In defiance of this sensible advice, I will be presenting two dead communist movements: the communists in Italy and the communists in France.

Most Americans have never heard about these two parties. For good reason: France and Italy were staunch allies of the United States in the Cold War; it does not seem as if they were remotely communist.

But, for decades, the communists in Italy and France commanded millions of votes and a powerful political machine. Their strength remains a fascinating, little-noticed part of history.

Here are how the French Communist Party (Parti Communiste Français: PCF) and the Italian Communist Party (Partito Comunista Italiano, PCI) performed:

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There are several patterns here that apply to both parties, and several patterns unique to each country. (Note: The French line after 1956 indicates Communist performance in the first round of legislative elections, whereas the Italian line indicates Communist performance in elections to the Italian Chamber of Deputies. France has a two-round election system; Italy has two chambers in its Parliament. All statistics cited afterwards relate to these specific criteria.)

I will be exploring French patterns in the next post.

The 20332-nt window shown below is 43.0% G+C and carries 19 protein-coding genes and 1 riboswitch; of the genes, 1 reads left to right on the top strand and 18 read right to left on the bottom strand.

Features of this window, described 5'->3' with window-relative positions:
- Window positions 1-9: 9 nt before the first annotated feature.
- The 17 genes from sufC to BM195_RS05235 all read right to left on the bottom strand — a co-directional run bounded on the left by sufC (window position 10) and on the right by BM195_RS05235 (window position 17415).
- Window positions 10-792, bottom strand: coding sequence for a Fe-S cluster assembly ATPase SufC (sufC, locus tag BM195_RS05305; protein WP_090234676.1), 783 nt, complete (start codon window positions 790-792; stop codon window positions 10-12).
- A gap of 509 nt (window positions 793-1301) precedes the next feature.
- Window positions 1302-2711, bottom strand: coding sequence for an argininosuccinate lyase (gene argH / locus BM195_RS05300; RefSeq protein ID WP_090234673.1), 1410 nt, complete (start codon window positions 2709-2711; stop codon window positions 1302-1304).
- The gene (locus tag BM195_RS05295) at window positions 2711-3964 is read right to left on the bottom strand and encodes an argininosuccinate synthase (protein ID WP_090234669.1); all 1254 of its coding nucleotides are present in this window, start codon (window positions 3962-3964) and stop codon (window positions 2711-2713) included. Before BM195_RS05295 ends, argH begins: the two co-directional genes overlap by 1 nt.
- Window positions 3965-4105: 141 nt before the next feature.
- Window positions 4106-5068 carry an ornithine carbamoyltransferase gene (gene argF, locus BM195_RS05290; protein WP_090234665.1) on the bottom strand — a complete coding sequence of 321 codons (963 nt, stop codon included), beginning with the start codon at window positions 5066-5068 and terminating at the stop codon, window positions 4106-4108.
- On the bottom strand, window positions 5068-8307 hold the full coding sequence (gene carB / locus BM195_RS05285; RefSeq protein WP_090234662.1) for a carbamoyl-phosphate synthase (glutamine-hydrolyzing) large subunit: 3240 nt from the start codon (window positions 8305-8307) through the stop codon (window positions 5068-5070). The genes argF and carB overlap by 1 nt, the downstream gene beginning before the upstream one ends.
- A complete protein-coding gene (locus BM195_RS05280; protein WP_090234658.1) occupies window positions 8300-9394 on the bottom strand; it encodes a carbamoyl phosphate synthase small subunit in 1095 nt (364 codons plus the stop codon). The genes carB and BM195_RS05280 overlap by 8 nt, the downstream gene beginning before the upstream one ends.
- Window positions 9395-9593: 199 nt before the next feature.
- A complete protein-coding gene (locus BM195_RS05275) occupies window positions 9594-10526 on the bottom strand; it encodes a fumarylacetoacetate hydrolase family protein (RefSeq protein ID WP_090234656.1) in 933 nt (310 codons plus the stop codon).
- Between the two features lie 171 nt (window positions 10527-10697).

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What Was It Like To See The World Change?

It's been a week since I returned to my adoptive homeland. The Flight from JFK ro Fiumincino was suprisingly smooth...or maybe I was just still so stunned and excited to notice turbulence. I teared up only once...on takeoff when flying over Long Island and Connecticut. I was listening to my IPod as soon as I was allowed to. I kept playing one song over and over again;

"Jump" by Madonna.

The song has come to define my own personal struggle post college from job hunting to family situations to my decision to throw caution to the wind and move to Rome with my cousins.

I also used it to pump me up during the campaign. When I first started knocking on doors in Loudoun County in an office full of campaign workers who, at the time of my arrival, were still skeptical of victory in the wake of Palinmania.

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Italy to fingerprint all Roma?

The neo fascist Roberto Maroni, Italy's interior minister from the neo fascist anti-immigrant Northern League party, coalition partner in neocon Prime Minister Silvio Berlusconi's conservative government, (member in chief of our not so willing anymore coalition of the willing) has a nifty proposal to fight street crime in Italy - -  a census, including the fingerprinting, of every Roma aka "gypsy" in Italy, man, woman and child.  According to Maroni, this will serve "to avoid phenomena such as begging".

Of course, Maroni has taken no action to defend the Roma community  from unwarranted attacks, including those in Naples that forced the evacuation of Roma "after attackers set huts on fire and angry residents in neighboring areas protested against the alleged attempt by a Gypsy woman to kidnap a baby".  Nor did he intervene in response when Roman authorities illegally "raided a camp to check for proper papers".

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Diaries